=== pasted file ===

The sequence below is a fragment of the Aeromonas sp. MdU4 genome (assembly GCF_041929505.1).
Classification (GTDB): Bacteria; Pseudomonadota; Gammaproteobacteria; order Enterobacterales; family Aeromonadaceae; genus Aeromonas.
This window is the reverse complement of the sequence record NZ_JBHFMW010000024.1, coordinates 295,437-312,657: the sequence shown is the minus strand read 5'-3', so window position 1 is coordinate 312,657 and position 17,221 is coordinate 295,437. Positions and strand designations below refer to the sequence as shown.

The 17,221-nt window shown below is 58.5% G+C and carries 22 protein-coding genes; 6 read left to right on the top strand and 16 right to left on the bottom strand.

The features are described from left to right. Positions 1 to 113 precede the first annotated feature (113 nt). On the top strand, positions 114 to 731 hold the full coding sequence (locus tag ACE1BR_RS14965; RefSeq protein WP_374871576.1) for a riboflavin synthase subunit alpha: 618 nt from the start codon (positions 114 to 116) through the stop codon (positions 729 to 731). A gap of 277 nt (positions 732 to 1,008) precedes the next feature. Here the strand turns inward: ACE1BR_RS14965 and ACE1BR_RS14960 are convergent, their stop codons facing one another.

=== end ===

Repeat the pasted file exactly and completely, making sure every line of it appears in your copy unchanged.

The sequence below is a fragment of the Aeromonas sp. MdU4 genome (assembly GCF_041929505.1).
Classification (GTDB): Bacteria; Pseudomonadota; Gammaproteobacteria; order Enterobacterales; family Aeromonadaceae; genus Aeromonas.
This window is the reverse complement of the sequence record NZ_JBHFMW010000024.1, coordinates 295,437-312,657: the sequence shown is the minus strand read 5'-3', so window position 1 is coordinate 312,657 and position 17,221 is coordinate 295,437. Positions and strand designations below refer to the sequence as shown.

The 17,221-nt window shown below is 58.5% G+C and carries 22 protein-coding genes; 6 read left to right on the top strand and 16 right to left on the bottom strand.

The features are described from left to right. Positions 1 to 113 precede the first annotated feature (113 nt). On the top strand, positions 114 to 731 hold the full coding sequence (locus tag ACE1BR_RS14965; RefSeq protein WP_374871576.1) for a riboflavin synthase subunit alpha: 618 nt from the start codon (positions 114 to 116) through the stop codon (positions 729 to 731). A gap of 277 nt (positions 732 to 1,008) precedes the next feature. Here the strand turns inward: ACE1BR_RS14965 and ACE1BR_RS14960 are convergent, their stop codons facing one another.